February 6, 2019
The Ps of Planning
The letter P seems to be a recurring one in business literature. We hear about the “Four Ps” of marketing, the “Seven Ps” of sales and the “Five Ps” of business. Today I’m going to talk about Ps, six of them, and how they relate to planning, specifically, how proper previous planning prevents poor performance (and while this article may not rise to the level of actual literature, it will at least be alliterative).
Much attention is given to figuring out what differentiates good companies from great ones — or what characteristics combine to provide growth and prosperity for one small business while a similar one languishes or fails. There are, of course, myriad potential explanations for either, but we may never be able to point to a statistically proven “magic pill” for what separates a successful business from the crowd, one aspect you will quite often see correlated with success is planning.
Most businesses begin with some kind of plan. It may not be a full-fledged formal business plan document (though that always helps), but there will at least be a mental blueprint combined with some financial calculations and a few goals (written or otherwise) for the first year or two and an idea of what in the mind of the budding entrepreneur will constitute “up and running.”
The better the plan is at the start, generally the better the results will be in the long term, but no matter how well researched and comprehensive an original business plan is, it’s a lack of continual planning that becomes a problem for many small businesses. They planned for the first year, maybe the second, but after things become sustainable — customers are coming in, the bills are getting paid, you are finally getting a salary — nearly all small businesses stop planning. That is a mistake. The fact is that when goals are set and written, plans put in place to achieve them and accountability methods set up to reinforce those goals, those goals have a massively higher chance of being achieved than any goal missing all those characteristics.
What can you do to get and stay on track? At one point you had goals for your business whether they were articulated or not. You may have even achieved them by now. That’s fantastic and deserves congratulations. But, do you want to stop setting goals? There’s no harm in that. Many business owners choose to scale their businesses according to their lifestyle goals and maintain a work-life balance, and that in and of itself is an admirable goal. Whatever your goals are, though, plan for them and keep setting them.
Major corporations have entire groups of people dedicated to strategic planning, and that ends up being the primary job of those companies’ CEOs. Your organization has to have something to shoot for. You don’t need to (nor should you) spend your entire career working at planning for your business, but you should be updating your plans at least annually. You had a goal for your first year, what about the next one, or the next five? Keep the chains moving. Growth does not always have to be a goal. It could be increasing efficiency or profitability. I could even be a plan to scale back. But no matter what direction you intend to head, you need a road map to get you there.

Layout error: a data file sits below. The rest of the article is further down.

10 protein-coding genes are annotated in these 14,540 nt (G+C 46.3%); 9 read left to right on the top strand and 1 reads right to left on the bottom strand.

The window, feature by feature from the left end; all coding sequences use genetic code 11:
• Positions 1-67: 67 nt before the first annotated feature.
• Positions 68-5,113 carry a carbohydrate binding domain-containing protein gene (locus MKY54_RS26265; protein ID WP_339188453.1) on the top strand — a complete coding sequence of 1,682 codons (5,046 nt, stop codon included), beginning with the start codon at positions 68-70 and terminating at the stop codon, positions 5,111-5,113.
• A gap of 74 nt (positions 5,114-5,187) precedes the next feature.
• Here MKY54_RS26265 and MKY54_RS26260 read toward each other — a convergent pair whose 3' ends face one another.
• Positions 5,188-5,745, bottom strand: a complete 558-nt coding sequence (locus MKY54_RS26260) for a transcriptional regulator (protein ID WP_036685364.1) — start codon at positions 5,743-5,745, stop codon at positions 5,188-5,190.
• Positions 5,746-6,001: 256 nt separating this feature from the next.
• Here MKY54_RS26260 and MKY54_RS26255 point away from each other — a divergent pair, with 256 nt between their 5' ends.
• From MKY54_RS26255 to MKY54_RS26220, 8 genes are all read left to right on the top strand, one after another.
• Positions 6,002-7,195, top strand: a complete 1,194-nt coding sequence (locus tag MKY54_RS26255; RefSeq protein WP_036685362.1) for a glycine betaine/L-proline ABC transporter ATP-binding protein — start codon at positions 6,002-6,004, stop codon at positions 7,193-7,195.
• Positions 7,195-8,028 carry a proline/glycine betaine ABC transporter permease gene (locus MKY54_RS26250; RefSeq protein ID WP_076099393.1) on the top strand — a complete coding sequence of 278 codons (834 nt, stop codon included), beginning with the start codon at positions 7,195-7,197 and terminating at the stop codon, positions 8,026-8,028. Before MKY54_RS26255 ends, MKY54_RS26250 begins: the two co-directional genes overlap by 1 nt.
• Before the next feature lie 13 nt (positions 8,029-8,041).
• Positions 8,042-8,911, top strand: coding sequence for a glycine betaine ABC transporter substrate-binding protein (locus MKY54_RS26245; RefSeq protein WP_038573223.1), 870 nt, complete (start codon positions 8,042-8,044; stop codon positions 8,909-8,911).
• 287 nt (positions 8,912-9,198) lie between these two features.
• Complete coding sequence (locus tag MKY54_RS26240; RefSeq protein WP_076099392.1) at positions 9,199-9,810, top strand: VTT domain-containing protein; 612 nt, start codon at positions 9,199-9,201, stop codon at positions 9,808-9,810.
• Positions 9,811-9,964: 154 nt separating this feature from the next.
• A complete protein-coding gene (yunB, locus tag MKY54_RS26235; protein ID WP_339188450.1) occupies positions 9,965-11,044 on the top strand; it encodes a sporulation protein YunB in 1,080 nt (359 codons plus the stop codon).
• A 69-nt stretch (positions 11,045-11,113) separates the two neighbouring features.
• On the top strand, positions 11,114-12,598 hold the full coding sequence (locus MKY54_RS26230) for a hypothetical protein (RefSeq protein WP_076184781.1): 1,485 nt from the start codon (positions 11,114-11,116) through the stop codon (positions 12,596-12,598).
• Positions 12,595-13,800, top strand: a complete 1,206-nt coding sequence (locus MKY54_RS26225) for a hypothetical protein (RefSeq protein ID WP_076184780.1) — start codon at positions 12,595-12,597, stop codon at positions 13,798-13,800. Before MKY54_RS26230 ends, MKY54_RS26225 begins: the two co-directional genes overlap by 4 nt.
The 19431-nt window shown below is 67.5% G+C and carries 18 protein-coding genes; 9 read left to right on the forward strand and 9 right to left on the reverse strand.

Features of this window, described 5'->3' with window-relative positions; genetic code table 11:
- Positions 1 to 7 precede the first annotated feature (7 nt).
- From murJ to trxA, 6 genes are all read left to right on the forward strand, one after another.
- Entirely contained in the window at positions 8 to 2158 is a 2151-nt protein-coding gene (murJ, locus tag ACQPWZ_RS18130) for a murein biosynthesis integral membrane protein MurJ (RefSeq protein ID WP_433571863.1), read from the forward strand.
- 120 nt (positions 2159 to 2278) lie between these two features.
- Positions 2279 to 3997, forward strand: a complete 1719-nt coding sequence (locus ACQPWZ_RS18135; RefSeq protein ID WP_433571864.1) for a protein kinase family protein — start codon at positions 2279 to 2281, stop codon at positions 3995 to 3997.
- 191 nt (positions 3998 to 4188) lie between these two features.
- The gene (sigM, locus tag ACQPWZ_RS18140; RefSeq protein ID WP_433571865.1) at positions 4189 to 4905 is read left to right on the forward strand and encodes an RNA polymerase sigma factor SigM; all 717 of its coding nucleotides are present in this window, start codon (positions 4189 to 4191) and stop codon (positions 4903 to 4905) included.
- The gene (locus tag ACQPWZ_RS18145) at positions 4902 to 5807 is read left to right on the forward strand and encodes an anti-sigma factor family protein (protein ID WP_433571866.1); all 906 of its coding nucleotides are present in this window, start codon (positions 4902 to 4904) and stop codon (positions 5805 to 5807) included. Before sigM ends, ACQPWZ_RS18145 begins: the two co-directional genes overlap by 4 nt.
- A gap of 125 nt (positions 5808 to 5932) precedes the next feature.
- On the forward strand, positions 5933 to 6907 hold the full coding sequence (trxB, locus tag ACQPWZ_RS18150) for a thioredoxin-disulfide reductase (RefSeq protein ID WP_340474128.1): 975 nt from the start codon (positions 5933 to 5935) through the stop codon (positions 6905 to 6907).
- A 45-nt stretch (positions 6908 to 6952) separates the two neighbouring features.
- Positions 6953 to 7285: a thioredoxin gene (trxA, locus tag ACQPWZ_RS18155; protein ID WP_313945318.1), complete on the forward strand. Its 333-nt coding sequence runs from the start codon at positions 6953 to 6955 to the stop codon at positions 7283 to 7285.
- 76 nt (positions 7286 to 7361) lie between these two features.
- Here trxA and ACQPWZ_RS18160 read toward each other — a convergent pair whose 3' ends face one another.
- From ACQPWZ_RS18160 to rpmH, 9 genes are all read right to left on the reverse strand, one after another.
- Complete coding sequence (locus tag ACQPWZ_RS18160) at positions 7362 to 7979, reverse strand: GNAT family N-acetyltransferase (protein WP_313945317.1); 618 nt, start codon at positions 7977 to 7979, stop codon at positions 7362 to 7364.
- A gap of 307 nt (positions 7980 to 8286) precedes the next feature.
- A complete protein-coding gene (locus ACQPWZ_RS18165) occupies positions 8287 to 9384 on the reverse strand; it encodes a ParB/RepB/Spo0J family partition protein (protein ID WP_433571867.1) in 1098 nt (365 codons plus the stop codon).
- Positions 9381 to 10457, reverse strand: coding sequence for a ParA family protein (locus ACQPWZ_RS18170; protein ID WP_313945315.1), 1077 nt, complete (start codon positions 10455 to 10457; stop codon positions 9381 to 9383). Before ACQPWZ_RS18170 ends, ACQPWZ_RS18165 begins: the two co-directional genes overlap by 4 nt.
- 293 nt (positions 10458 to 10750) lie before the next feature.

Planning Propagates Progress
Strategic plans lead to tactical plans. Long-term planning leads to short-term planning and, organically, successful short-term plans come from long-term plans — instead of letting the day run you, run the day according to your plan. You may have a five-year goal of having X number of locations with Y revenue and Z profitability, but you must outline the steps to get there. A short-term plan for a day, week or month with no context lent to it by a long-term strategic plan is exactly like treading water. With context, however, those short-term plans can be powerful steps to your long-term goals and can help you make the most of your time.
Operationally, every business should have at least a quarterly plan for production and service, cash flow, purchasing, capital investments and sales and marketing. Those short-term plans make your life and your business manageable and make them count in the long run by giving them context.
Provide a Paradigm
Any business owner will tell you that being in business for yourself is challenging. What is discussed less is that those challenges go beyond the physical and are often psychological. It can be more difficult to find motivation some days than others, and it is possible to miss the forest for the trees some days and wonder what all your effort has been for. Strategic plans give you milestones and goalposts both to strive toward and with which to measure your achievements. Pick your end zone, plan your plays to move down the field and create yard markers to measure and motivate your progress. No matter what business you’re in, this will require a lot of hard work and effort, but taking a bit of time each quarter and each year to plan your progress can ensure that all that hard work and effort is moving you in the right direction.
About the Author
Josh Fiorini is the former CEO of PTR Industries, Inc. He spent the first decade of his career in finance, holding positions as an equity analyst and portfolio manager before starting his own hedge fund. This experience, along with a deep background in manufacturing, banking and private equity, has made him a sought-after contributor on numerous boards and discussion groups on political and economic issues for media outlets, corporations and community organizations. Fiorini currently invests his time and resources with non-profit initiatives and acts as a contributor and management consultant to various firms in the firearms industry as the founding and Managing Partner in the firm Narrow Gate Management.